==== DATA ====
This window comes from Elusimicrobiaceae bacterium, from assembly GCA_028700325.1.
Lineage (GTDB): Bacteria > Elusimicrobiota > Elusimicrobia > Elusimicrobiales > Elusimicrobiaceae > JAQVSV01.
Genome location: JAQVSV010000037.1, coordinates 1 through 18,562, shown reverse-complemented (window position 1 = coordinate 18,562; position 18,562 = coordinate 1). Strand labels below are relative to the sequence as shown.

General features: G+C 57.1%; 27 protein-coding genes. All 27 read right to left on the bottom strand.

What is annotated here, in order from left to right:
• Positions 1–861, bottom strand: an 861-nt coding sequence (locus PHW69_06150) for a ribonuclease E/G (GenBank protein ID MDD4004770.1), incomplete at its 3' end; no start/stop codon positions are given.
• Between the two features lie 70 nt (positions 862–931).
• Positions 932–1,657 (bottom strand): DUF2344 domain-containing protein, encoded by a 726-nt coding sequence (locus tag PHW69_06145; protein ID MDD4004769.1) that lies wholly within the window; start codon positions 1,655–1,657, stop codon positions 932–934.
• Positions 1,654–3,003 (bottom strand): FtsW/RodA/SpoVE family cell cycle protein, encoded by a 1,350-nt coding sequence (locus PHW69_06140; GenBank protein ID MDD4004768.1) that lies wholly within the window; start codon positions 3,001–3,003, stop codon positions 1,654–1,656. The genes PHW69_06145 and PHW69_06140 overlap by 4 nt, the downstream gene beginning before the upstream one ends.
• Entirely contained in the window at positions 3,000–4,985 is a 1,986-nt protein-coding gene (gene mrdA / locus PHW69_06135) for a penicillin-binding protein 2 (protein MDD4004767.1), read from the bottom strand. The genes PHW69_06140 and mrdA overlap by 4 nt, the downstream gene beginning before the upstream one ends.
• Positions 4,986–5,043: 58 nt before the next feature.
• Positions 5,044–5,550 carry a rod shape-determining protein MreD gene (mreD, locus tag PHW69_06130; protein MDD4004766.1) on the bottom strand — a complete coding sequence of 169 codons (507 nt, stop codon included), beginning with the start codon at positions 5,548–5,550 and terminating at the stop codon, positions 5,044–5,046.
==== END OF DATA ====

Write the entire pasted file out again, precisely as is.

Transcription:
This window comes from Elusimicrobiaceae bacterium, from assembly GCA_028700325.1.
Lineage (GTDB): Bacteria > Elusimicrobiota > Elusimicrobia > Elusimicrobiales > Elusimicrobiaceae > JAQVSV01.
Genome location: JAQVSV010000037.1, coordinates 1 through 18,562, shown reverse-complemented (window position 1 = coordinate 18,562; position 18,562 = coordinate 1). Strand labels below are relative to the sequence as shown.

General features: G+C 57.1%; 27 protein-coding genes. All 27 read right to left on the bottom strand.

What is annotated here, in order from left to right:
• Positions 1–861, bottom strand: an 861-nt coding sequence (locus PHW69_06150) for a ribonuclease E/G (GenBank protein ID MDD4004770.1), incomplete at its 3' end; no start/stop codon positions are given.
• Between the two features lie 70 nt (positions 862–931).
• Positions 932–1,657 (bottom strand): DUF2344 domain-containing protein, encoded by a 726-nt coding sequence (locus tag PHW69_06145; protein ID MDD4004769.1) that lies wholly within the window; start codon positions 1,655–1,657, stop codon positions 932–934.
• Positions 1,654–3,003 (bottom strand): FtsW/RodA/SpoVE family cell cycle protein, encoded by a 1,350-nt coding sequence (locus PHW69_06140; GenBank protein ID MDD4004768.1) that lies wholly within the window; start codon positions 3,001–3,003, stop codon positions 1,654–1,656. The genes PHW69_06145 and PHW69_06140 overlap by 4 nt, the downstream gene beginning before the upstream one ends.
• Entirely contained in the window at positions 3,000–4,985 is a 1,986-nt protein-coding gene (gene mrdA / locus PHW69_06135) for a penicillin-binding protein 2 (protein MDD4004767.1), read from the bottom strand. The genes PHW69_06140 and mrdA overlap by 4 nt, the downstream gene beginning before the upstream one ends.
• Positions 4,986–5,043: 58 nt before the next feature.
• Positions 5,044–5,550 carry a rod shape-determining protein MreD gene (mreD, locus tag PHW69_06130; protein MDD4004766.1) on the bottom strand — a complete coding sequence of 169 codons (507 nt, stop codon included), beginning with the start codon at positions 5,548–5,550 and terminating at the stop codon, positions 5,044–5,046.